In the previous decade, Avenue Q bedazzled Broadway, winning the 2004 Best Musical Tony, with its clever puppets and live cartoon-like scenes. Complex sociopolitical issues were oversimplified, turning theater into a “safe space” for unloading strong statements without really examining them. However, in this decade, Hand to God was nominated for the 2015 Best Play Tony. And a decade later, this puppet-generated comedy takes an inductive leap. It proves you can have people rolling in the aisles while actually witnessing a young man wrestling with God. On the other hand (no pun intended), some will feel that he is wrestling with the horror of alienation which can happen when one concludes that there is no God.
The area premiere of the Robert Askins play, Hand to God, has been directed by Christina Baldwin with a penetrating apprehension of its tormented undercurrents at the Jungle Theater. It’s also one of the funniest shows of the year. Puppet designer Chelsea M. Warren has crafted charmingly goofy puppets that brightly contrast the dark roiling feelings beneath the surface.
Riley O’Toole gives a staggering performance as Jason, a Texas teen engulfed in grief over the death of his father. The boy vents his emotional devastation through a foul-mouthed puppet named Tyrone. The subconscious fuels Tyrone’s bitterly brutal rants and rages. But Jason himself is totally sympathetic and we empathize with the youth. He is too young to even begin to handle the grief over a dead parent. Within this young boy is an utterly biblical undercurrent. Like Job, he boldly questions God and whether God exists or not.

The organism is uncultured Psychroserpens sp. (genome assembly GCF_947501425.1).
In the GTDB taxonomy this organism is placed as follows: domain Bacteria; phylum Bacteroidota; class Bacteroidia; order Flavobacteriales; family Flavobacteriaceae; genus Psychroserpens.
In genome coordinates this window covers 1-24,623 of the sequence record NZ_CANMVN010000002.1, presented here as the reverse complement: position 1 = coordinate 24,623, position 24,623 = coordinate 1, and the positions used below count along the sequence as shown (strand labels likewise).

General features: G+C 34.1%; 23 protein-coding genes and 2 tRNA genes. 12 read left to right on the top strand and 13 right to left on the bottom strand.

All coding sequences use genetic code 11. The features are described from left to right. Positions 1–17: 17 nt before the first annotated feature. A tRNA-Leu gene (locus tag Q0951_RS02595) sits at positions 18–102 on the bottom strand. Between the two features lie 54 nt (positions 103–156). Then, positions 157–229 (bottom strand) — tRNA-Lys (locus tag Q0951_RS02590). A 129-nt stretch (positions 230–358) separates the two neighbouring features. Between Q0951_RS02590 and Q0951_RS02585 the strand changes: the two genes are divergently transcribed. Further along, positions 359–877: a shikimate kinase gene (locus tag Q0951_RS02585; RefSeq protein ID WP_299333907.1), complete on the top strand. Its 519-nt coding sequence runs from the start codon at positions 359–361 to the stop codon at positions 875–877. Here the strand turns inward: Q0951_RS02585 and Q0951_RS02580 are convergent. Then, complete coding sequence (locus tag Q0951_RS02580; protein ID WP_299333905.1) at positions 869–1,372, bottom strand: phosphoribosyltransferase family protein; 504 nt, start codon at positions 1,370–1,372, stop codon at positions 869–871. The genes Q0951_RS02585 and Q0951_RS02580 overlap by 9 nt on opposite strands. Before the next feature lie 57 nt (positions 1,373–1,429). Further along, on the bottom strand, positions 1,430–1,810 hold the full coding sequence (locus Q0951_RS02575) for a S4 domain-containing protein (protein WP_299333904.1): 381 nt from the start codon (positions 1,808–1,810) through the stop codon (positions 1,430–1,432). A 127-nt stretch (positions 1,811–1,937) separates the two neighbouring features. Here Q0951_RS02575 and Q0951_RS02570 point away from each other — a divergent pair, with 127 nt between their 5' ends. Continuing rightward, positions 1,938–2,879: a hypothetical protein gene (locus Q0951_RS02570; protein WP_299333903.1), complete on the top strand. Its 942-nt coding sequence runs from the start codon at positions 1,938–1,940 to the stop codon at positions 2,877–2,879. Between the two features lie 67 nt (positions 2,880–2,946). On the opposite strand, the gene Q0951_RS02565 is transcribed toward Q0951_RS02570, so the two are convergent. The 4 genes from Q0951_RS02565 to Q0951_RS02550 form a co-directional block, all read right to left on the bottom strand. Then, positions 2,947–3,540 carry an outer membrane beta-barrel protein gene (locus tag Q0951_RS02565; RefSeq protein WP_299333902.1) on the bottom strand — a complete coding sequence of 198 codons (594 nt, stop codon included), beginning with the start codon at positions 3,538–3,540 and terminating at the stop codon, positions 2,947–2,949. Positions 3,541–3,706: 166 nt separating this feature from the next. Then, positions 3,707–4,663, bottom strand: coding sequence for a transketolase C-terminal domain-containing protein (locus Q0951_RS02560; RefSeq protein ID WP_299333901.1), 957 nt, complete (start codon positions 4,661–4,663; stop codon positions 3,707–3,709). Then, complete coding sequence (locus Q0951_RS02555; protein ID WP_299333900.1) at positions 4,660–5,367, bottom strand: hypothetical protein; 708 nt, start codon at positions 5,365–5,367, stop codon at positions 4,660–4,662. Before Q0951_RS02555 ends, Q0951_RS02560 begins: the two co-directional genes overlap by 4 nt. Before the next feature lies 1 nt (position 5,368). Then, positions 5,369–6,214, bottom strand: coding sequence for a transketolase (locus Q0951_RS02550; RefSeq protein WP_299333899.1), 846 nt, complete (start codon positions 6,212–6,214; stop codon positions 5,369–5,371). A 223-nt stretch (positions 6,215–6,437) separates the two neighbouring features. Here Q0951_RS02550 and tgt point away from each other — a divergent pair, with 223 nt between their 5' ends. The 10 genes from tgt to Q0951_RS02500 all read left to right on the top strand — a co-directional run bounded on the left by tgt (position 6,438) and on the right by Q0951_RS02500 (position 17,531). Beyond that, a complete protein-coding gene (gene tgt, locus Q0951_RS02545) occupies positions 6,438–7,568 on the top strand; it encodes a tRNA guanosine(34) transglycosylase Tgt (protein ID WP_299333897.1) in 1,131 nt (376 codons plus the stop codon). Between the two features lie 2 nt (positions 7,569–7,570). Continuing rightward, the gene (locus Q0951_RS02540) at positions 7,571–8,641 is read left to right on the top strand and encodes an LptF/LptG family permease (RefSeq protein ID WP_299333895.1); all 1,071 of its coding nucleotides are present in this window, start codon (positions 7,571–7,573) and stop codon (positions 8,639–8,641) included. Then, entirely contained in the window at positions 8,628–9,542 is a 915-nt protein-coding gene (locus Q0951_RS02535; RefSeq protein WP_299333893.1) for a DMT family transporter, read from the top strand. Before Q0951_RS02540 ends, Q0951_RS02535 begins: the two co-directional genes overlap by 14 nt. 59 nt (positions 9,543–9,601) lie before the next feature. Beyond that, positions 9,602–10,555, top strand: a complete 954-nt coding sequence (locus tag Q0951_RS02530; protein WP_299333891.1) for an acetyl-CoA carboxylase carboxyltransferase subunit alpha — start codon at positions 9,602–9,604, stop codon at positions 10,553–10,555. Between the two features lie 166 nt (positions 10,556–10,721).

Hand to God is set in a church multi-purpose room where Jason’s mother, Margery, also still mourning, assists for a puppetry program. Her grief unhinges her so extremely that she sexualizes an encounter with one of the teen boys. To make matters worse, it’s the boy who happens to hold domineering animosity toward her own grieving son. Tracey Maloney’s portrayal of Margery is not only a brave exploration of the treacherous underside of the subconscious, it conveys the woman’s anguish to palpable effect. People are contradictory. Askins, Maloney, and O’Toole understand this.
The dynamic Eric Sharp is visceral in his portrayal of the molestation victim. Kris Nelson and C. Michael Menge also add richness to this breathtaking production’s other supporting roles. It’s Baldwin’s best directorial work yet. She understands Hand to God is not only a star turn for Jason (which it is, obviously), but a whole universe in and of itself.
Hand to God
Through Aug. 19
Jungle Theater, 2951 Lyndale Ave. S., Minneapolis